With ‘Flower strikes,’ citizens call for the release of Myanmar leader Aung San Suu Kyi

Flower strike in Myanmar

The Democracy Movement Strike Committee-Dawei in Tanintharyi Region’s Long Lone Township organized a protest against the Myanmar junta by celebrating the 79th birthday of detained Myanmar leader Daw Aung San Suu Kyi. Photo from the X post of The Irrawaddy, a content partner of Global Voices.

“Flower Strikes,” community protests, and solidarity actions were held on June 19 across Myanmar to push for the release of detained Myanmar leader Aung San Suu Kyi and over 20,000 political prisoners.

Suu Kyi celebrated her 79th birthday under the custody of the military junta which grabbed power in February 2021 and detained the democratically elected leader and her allies. The Nobel Laureate and pro-democracy icon has spent almost a quarter of her life in detention and under house arrest. She became a State Counselor after her party clinched a historic landslide victory in 2015. Her party won again in 2020 but the military dismissed the result and staged a coup which stunted the country’s transition to civilian and democratic rule. Suu Kyi was among those arrested in a mass crackdown on day one of the coup.

Over the past three years, the military dictatorship has waged a brutal crackdown on dissenting groups. This was countered by a civil disobedience movement in urban centers and armed resistance in ethnic communities. The “flower strikes” reflected not just the enduring popularity of Suu Kyi but also the growing political influence of pro-democracy forces.

“Flower Strikes” featured individuals donning flowers on their heads or carrying flowers to honor Suu Kyi. Individuals also made banners greeting Suu Kyi on her birthday and promoting the theme of the protest: “Roses That Never Bow Down.”

Alinn, a Mandalay youth activist who spent two years in detention for opposing the coup, joined the “flower strike” to pay tribute to Suu Kyi. She told The Irrawaddy, an exiled Myanmar news outlet:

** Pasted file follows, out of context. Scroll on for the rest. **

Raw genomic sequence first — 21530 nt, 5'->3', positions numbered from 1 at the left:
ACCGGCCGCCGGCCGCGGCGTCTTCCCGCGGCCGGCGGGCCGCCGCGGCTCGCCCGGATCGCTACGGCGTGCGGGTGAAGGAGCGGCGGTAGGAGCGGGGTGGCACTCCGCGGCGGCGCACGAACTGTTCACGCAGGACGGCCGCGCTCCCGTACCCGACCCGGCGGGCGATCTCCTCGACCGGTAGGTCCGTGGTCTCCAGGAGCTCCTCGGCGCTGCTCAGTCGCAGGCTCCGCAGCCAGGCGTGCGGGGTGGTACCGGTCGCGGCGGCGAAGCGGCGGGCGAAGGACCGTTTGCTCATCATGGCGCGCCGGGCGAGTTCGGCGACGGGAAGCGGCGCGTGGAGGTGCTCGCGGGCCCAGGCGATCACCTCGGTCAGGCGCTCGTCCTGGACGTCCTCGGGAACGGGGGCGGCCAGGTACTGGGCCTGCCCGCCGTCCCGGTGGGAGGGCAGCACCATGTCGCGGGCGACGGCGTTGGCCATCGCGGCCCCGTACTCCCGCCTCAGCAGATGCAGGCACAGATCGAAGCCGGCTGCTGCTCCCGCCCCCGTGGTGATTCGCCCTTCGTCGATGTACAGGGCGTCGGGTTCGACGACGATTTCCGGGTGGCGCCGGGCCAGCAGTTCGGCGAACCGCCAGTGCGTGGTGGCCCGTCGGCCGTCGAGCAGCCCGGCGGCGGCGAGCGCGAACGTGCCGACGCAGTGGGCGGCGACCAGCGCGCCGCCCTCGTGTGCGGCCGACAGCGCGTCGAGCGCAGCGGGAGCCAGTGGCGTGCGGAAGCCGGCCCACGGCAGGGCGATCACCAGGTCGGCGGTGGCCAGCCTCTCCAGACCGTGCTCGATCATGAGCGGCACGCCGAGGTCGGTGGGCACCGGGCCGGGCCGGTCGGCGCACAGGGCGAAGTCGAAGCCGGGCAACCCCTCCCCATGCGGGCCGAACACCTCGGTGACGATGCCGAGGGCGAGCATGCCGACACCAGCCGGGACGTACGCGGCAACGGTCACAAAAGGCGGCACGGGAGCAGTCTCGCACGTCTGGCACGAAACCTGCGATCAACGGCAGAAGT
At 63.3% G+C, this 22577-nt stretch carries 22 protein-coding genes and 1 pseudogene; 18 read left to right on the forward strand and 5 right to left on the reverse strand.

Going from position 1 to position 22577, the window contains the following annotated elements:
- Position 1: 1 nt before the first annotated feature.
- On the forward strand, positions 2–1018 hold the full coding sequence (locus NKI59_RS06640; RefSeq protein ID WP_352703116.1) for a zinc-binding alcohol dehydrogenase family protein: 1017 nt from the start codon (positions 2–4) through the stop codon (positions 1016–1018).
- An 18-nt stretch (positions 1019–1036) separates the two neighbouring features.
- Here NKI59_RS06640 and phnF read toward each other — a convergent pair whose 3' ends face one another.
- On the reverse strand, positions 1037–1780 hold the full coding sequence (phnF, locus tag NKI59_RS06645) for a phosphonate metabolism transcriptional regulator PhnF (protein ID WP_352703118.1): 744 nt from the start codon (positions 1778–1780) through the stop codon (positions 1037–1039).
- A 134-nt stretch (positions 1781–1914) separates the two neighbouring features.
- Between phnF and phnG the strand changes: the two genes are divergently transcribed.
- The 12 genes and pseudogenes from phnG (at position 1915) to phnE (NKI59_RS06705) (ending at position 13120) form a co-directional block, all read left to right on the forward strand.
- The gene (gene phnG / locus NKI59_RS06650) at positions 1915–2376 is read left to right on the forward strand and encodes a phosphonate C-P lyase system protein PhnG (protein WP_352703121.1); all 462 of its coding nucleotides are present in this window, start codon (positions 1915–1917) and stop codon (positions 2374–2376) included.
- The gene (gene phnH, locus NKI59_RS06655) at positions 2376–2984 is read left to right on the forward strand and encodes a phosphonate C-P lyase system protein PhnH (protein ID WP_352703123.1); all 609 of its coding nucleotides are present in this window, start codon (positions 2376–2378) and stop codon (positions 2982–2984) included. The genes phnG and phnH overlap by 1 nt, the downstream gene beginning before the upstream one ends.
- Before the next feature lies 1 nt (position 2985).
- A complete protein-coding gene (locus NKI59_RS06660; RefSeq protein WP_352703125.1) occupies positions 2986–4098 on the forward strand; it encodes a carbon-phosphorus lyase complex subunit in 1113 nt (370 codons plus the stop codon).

Even in my 20s, it was very hard to survive in prison. And unlike her, I had the chance to contact my family regularly. I can’t even imagine being in her shoes, held in solitary confinement at the age of my grandmother.

I wanna thank her for resisting to date and wanna wish her a long life and good health and that she may witness the victory of the revolution.

Even some European embassies posted photos of flowers on social media which indicates their support for the call to release Suu Kyi and other political prisoners.

The police arrested scores of individuals who were seen wearing or carrying flowers on June 19. Police conducted random inspections on buses and arrested those who were selling and buying flowers in markets. Junta supporters also reported the accounts of Facebook and Telegram users who posted photos of “flower strikes.”

A Mandalay resident condemned the misplaced priorities of junta officials.

There are too many robberies and other similar crimes in the city, but the junta is not interested in arresting criminals. Is it a crime for a Burmese lady to wear a flower?

Kim Aris, the son of Suu Kyi who is based in the United Kingdom, told the media that the brutality of junta forces reveals their fear over rising public dissatisfaction.

The excessive reaction to last year’s flower strike serves as a stark reminder of a military leadership that has succumbed to corruption due to their fear of the very populace they are determined to govern. Their default recourse to brutality merely reinforces my mother’s role as a unifying emblem of a liberated Burma and a beacon of inspiration for those currently striving to reinstate fundamental liberties.

He also expressed concern regarding the health condition of his 79-year-old mother whose exact whereabouts is not known to the family and the general public.

While I am sure maymay’s [Burmese word for mother] many years under house arrest will have prepared her for her current period of isolation, given her age and ongoing health issues, I am concerned about her circumstances.

The junta assured the public that Suu Kyi is safe and being given “necessary care.”

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